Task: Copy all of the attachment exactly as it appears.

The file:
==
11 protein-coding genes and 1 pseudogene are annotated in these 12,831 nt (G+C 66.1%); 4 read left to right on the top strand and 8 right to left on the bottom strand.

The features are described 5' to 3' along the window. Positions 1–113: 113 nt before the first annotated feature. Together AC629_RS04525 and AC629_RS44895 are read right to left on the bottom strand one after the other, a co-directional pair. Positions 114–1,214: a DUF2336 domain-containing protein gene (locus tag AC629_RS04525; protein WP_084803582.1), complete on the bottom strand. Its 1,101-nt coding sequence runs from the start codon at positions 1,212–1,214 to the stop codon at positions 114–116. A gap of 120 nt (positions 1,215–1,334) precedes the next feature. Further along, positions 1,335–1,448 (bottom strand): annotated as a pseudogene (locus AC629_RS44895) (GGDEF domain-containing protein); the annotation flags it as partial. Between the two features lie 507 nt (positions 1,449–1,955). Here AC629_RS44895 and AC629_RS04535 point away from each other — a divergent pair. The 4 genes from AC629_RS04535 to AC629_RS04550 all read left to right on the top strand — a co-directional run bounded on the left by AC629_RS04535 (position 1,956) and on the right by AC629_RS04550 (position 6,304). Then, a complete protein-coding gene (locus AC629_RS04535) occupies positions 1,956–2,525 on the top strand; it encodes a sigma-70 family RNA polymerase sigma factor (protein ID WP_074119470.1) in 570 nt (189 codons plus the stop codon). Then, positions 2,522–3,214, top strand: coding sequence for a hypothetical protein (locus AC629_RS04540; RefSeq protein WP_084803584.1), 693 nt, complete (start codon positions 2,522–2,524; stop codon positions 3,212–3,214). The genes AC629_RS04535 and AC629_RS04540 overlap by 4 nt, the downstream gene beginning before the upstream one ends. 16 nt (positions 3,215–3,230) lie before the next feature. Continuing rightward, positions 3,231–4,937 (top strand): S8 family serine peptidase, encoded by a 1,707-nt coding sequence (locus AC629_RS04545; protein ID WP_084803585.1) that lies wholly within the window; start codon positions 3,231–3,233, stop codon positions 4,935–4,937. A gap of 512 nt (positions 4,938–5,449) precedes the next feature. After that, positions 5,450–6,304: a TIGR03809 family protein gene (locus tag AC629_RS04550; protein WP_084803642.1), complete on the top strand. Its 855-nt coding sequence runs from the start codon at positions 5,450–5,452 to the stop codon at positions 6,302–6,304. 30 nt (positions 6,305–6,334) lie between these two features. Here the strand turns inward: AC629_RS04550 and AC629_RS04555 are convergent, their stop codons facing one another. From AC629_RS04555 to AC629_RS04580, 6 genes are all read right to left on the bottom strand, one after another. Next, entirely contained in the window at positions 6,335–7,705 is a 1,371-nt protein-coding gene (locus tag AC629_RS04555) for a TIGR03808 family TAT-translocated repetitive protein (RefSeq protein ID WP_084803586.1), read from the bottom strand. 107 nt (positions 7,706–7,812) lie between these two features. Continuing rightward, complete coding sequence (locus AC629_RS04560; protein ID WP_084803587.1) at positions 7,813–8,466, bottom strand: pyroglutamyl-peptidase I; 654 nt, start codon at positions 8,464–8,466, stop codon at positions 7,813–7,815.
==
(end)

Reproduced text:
11 protein-coding genes and 1 pseudogene are annotated in these 12,831 nt (G+C 66.1%); 4 read left to right on the top strand and 8 right to left on the bottom strand.

The features are described 5' to 3' along the window. Positions 1–113: 113 nt before the first annotated feature. Together AC629_RS04525 and AC629_RS44895 are read right to left on the bottom strand one after the other, a co-directional pair. Positions 114–1,214: a DUF2336 domain-containing protein gene (locus tag AC629_RS04525; protein WP_084803582.1), complete on the bottom strand. Its 1,101-nt coding sequence runs from the start codon at positions 1,212–1,214 to the stop codon at positions 114–116. A gap of 120 nt (positions 1,215–1,334) precedes the next feature. Further along, positions 1,335–1,448 (bottom strand): annotated as a pseudogene (locus AC629_RS44895) (GGDEF domain-containing protein); the annotation flags it as partial. Between the two features lie 507 nt (positions 1,449–1,955). Here AC629_RS44895 and AC629_RS04535 point away from each other — a divergent pair. The 4 genes from AC629_RS04535 to AC629_RS04550 all read left to right on the top strand — a co-directional run bounded on the left by AC629_RS04535 (position 1,956) and on the right by AC629_RS04550 (position 6,304). Then, a complete protein-coding gene (locus AC629_RS04535) occupies positions 1,956–2,525 on the top strand; it encodes a sigma-70 family RNA polymerase sigma factor (protein ID WP_074119470.1) in 570 nt (189 codons plus the stop codon). Then, positions 2,522–3,214, top strand: coding sequence for a hypothetical protein (locus AC629_RS04540; RefSeq protein WP_084803584.1), 693 nt, complete (start codon positions 2,522–2,524; stop codon positions 3,212–3,214). The genes AC629_RS04535 and AC629_RS04540 overlap by 4 nt, the downstream gene beginning before the upstream one ends. 16 nt (positions 3,215–3,230) lie before the next feature. Continuing rightward, positions 3,231–4,937 (top strand): S8 family serine peptidase, encoded by a 1,707-nt coding sequence (locus AC629_RS04545; protein ID WP_084803585.1) that lies wholly within the window; start codon positions 3,231–3,233, stop codon positions 4,935–4,937. A gap of 512 nt (positions 4,938–5,449) precedes the next feature. After that, positions 5,450–6,304: a TIGR03809 family protein gene (locus tag AC629_RS04550; protein WP_084803642.1), complete on the top strand. Its 855-nt coding sequence runs from the start codon at positions 5,450–5,452 to the stop codon at positions 6,302–6,304. 30 nt (positions 6,305–6,334) lie between these two features. Here the strand turns inward: AC629_RS04550 and AC629_RS04555 are convergent, their stop codons facing one another. From AC629_RS04555 to AC629_RS04580, 6 genes are all read right to left on the bottom strand, one after another. Next, entirely contained in the window at positions 6,335–7,705 is a 1,371-nt protein-coding gene (locus tag AC629_RS04555) for a TIGR03808 family TAT-translocated repetitive protein (RefSeq protein ID WP_084803586.1), read from the bottom strand. 107 nt (positions 7,706–7,812) lie between these two features. Continuing rightward, complete coding sequence (locus AC629_RS04560; protein ID WP_084803587.1) at positions 7,813–8,466, bottom strand: pyroglutamyl-peptidase I; 654 nt, start codon at positions 8,464–8,466, stop codon at positions 7,813–7,815.